Review: The Beguiled

The Beguiled is an atmospheric thriller from acclaimed writer/director Sofia Coppola. It tells the story of an injured Union soldier who finds himself on the run as a deserter during the Civil War. He seeks refuge at an all-female Southern boarding school where the teachers and students seem more than willing to help. Soon, sexual tensions lead to dangerous rivalries as the women tend to his wounded leg while offering him comfort and companionship.

Premiering at Cannes this year, Coppola walked away with the Best Director award, making her only the second woman to ever win in that category. Anytime Coppola releases a new film it quickly becomes a highly anticipated project with her already having an acclaimed filmography with films such as The Virgin Suicides and Lost in Translation and being apart of the esteemed Coppola family tree which is led by her father, the legendary Francis Ford Coppola (Godfather Trilogy, Apocalypse Now). This time she tackles The Beguiled, a reimagining of the Don Siegel directed, Clint Eastwood starring film from 1971. Coppola had stated that she borrowed more from the 1966 southern gothic novel of the same name written by Thomas P. Cullinan.

The ’71 film was told through the eyes of Corporal McBurney while the 2017 adaptation focuses more on the female centric ensemble that features Nicole Kidman, Kirsten Dunst, and Elle Fanning. After taking in a wounded enemy soldier (Colin Farrell), the group of women initially despise him, as time goes by they begin to grow fond of him and must not give into temptations. At 94 minutes, the film is tightly paced as the dreary Virginia atmosphere looms large. The minimal score is haunting while the color palette is bleak. As shown with Marie Antoinette, Coppola is able to establish different textures, such as a silky long dress that sweeps against a wooden floor while it creaks eerily. The Beguiled is aesthetically pleasing and shows there is more than what meets the eye.

The entire cast is at the top of their game here, giving performances where they’re able to show emotion without having to say anything. Colin Farrell is great as the Corporal who makes the most of the hospitality that is provided by Kidman’s Martha Farnsworth. Farrell continues to prove his talent here as he once again takes on an independent feature that is sure to bolster his resume.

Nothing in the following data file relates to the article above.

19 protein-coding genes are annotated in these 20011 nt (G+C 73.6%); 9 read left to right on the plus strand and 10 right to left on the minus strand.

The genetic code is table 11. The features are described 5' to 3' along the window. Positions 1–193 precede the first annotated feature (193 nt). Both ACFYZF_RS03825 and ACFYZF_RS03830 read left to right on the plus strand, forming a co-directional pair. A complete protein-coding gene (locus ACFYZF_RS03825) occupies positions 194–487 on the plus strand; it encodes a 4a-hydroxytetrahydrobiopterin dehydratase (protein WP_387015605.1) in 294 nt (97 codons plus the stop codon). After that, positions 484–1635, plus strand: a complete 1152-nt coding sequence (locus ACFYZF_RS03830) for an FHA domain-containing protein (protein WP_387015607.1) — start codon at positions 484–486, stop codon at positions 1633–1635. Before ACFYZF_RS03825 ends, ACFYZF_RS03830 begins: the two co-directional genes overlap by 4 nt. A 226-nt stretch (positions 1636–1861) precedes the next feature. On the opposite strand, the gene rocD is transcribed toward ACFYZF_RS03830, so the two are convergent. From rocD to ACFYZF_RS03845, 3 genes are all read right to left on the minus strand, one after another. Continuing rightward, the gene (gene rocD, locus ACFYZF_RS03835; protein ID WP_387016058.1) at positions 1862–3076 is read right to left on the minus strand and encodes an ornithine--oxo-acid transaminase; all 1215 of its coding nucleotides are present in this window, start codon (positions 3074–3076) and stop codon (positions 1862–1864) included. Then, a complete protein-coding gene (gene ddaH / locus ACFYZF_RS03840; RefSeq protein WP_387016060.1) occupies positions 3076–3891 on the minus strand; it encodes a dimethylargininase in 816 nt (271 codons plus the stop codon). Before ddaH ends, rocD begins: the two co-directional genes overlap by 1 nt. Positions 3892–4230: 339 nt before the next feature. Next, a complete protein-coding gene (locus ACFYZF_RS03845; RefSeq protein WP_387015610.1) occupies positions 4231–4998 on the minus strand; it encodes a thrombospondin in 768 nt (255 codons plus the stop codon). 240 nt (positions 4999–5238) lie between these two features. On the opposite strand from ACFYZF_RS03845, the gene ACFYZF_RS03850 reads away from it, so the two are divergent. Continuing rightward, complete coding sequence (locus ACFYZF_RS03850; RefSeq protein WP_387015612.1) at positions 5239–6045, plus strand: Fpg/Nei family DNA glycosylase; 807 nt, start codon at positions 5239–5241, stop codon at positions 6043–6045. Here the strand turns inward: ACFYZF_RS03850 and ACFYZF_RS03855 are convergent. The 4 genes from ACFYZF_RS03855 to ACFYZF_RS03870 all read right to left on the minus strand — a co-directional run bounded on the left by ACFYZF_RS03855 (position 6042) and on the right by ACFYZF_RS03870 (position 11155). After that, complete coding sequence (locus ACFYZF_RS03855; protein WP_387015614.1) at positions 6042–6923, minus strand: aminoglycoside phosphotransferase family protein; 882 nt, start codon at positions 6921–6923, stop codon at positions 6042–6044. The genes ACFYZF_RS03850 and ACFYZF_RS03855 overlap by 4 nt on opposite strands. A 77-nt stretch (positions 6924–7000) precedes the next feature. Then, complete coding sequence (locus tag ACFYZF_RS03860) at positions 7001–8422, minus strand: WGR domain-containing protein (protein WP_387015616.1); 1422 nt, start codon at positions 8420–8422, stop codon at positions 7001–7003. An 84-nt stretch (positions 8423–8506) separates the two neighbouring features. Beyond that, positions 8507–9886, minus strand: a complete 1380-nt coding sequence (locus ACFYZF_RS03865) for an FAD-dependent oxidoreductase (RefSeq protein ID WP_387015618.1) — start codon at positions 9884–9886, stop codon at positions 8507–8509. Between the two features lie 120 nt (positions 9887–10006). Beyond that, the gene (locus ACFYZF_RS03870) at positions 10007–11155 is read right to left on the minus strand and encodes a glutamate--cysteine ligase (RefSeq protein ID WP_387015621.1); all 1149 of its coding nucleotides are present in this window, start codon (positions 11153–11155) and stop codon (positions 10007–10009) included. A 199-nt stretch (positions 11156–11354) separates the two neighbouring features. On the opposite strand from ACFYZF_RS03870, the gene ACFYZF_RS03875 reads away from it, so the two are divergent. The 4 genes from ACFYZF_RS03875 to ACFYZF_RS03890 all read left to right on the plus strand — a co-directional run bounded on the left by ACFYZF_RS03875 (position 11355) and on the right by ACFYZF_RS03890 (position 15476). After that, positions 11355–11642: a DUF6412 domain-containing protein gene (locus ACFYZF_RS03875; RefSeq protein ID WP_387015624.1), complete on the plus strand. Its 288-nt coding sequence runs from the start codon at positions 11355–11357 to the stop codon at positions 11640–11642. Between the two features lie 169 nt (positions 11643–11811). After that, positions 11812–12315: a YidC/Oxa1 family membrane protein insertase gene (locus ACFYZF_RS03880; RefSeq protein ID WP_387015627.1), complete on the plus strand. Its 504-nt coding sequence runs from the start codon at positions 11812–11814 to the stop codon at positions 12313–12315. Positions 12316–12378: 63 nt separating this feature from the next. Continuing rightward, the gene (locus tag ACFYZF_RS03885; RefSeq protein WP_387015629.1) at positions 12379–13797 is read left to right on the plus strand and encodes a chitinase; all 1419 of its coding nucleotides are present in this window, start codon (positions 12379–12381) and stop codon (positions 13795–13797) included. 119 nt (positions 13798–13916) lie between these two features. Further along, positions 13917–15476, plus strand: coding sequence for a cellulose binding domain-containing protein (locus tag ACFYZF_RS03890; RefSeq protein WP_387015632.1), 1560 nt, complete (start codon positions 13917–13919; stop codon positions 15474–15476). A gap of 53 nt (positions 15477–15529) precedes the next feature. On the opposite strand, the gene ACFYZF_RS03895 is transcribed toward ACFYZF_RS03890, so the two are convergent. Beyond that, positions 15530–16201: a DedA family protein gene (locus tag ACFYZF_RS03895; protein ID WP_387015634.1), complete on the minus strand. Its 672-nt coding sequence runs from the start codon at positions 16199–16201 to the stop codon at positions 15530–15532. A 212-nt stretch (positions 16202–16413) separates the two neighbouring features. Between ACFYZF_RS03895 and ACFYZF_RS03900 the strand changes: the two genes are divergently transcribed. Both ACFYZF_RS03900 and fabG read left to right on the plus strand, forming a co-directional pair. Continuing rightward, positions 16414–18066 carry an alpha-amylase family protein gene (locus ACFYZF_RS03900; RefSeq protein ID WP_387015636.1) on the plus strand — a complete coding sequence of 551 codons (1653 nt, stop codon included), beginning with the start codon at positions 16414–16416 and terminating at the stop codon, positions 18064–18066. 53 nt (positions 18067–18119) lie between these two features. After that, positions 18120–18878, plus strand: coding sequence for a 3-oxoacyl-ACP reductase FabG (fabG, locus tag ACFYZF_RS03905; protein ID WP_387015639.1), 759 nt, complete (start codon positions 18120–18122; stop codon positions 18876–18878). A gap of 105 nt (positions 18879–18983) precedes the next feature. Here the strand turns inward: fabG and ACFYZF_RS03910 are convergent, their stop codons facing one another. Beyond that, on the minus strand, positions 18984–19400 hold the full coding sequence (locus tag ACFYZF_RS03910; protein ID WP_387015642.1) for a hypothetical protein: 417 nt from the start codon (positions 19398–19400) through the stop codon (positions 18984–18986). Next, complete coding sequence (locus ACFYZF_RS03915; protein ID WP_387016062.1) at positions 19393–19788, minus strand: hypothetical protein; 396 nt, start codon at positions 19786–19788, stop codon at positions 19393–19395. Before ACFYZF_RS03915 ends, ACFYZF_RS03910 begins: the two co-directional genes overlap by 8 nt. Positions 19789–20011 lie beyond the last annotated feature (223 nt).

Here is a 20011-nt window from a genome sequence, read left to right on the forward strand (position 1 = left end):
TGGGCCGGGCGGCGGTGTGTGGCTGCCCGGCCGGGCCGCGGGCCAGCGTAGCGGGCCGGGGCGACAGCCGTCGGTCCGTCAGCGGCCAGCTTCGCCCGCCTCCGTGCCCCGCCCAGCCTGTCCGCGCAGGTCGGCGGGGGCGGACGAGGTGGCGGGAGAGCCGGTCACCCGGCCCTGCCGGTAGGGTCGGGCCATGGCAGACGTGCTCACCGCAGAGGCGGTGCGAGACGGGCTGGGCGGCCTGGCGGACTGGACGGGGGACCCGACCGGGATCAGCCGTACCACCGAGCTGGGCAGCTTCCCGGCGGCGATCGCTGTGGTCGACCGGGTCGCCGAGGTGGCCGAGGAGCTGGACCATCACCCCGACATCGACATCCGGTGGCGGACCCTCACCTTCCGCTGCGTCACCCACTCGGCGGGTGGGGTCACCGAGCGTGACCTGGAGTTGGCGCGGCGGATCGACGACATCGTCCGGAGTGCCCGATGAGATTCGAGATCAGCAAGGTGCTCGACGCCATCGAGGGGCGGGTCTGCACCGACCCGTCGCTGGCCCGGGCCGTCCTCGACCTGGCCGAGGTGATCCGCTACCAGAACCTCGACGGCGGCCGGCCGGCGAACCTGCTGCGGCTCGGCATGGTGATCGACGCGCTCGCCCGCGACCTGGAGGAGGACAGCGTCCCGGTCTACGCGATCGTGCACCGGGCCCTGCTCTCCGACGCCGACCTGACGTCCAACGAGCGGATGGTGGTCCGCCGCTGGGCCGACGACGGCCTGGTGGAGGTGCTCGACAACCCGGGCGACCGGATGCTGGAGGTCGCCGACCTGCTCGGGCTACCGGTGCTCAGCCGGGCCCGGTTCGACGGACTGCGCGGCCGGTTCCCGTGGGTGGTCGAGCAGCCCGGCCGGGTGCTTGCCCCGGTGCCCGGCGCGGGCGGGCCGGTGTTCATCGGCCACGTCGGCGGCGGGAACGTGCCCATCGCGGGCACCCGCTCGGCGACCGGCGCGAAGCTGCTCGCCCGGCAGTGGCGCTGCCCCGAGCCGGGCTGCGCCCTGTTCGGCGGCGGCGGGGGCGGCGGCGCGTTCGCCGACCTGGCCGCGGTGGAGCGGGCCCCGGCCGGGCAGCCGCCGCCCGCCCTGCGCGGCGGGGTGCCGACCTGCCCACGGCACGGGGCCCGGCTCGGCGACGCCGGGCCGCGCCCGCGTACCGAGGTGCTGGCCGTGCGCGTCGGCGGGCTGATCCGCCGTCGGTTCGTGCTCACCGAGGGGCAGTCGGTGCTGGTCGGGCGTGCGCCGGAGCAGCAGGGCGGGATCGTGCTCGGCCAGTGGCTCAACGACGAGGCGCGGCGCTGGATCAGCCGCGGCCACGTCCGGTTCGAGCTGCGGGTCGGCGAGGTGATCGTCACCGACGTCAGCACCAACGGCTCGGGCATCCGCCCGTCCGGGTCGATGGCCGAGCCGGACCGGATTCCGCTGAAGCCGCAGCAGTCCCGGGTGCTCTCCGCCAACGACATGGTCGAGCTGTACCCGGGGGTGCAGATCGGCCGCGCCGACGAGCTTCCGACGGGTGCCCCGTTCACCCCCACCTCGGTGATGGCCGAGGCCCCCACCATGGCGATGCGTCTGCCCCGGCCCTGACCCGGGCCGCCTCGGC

2017 seems to be the year of Nicole Kidman who had four productions screening at this year’s Cannes Film Festival and was awarded a special 70th anniversary prize. Between that and her vulnerable role on HBO’s Big Little Lies, it’s refreshing to see Kidman taking on roles of independent woman that are fleshed out and worthy of her talent. Here she is fantastic as the head of the all girls school. She is a stern, no nonsense leader who puts her students before herself.

Kirsten Dunst and Elle Fanning are also wonderful as two woman who are entranced upon the arrival of Corporal John McBurney. Dunst plays Edwina Morrow, a conflicted teacher to the students who is unhappy with her current state and tries not to give into the temptations provoked by Farrell’s McBurney. Fanning continues to tackle profound roles of young women experiencing some sort of sexual awakening, with prior films such as The Neon Demon, 20th Century Women, and Live by Night being of reference. Here she plays Alicia, a young lady who is attracted to the Corporal upon his arrival and fights to get his attention. The lust of the women for McBurney can be seen throughout the film and is a cause for tension for the duration of the film.

Any gripes that can be made about the film have to do with the storytelling. Though Coppola might be going with the ‘less is more’ approach there are loose ends that are never tied and decisions that are made by characters that seem unmotivated with little explanation as to why. The film moves well with its 94 minute runtime but could have been enhanced with another 10 minutes or so added to it. That being said, The Beguiled benefits thanks to its precise production design, meticulous costumes, and the dreamy cinematography shot on film. The ensemble features a strong male lead but also a handful of well executed performances from actresses such as Kidman, Dunst, and Fanning. The Beguiled is a bold, artsy portrayal of a group of women that must learn to fight their own urges when a handsome, war torn soldier appears on their doorstep.

Rating: 8/10

 

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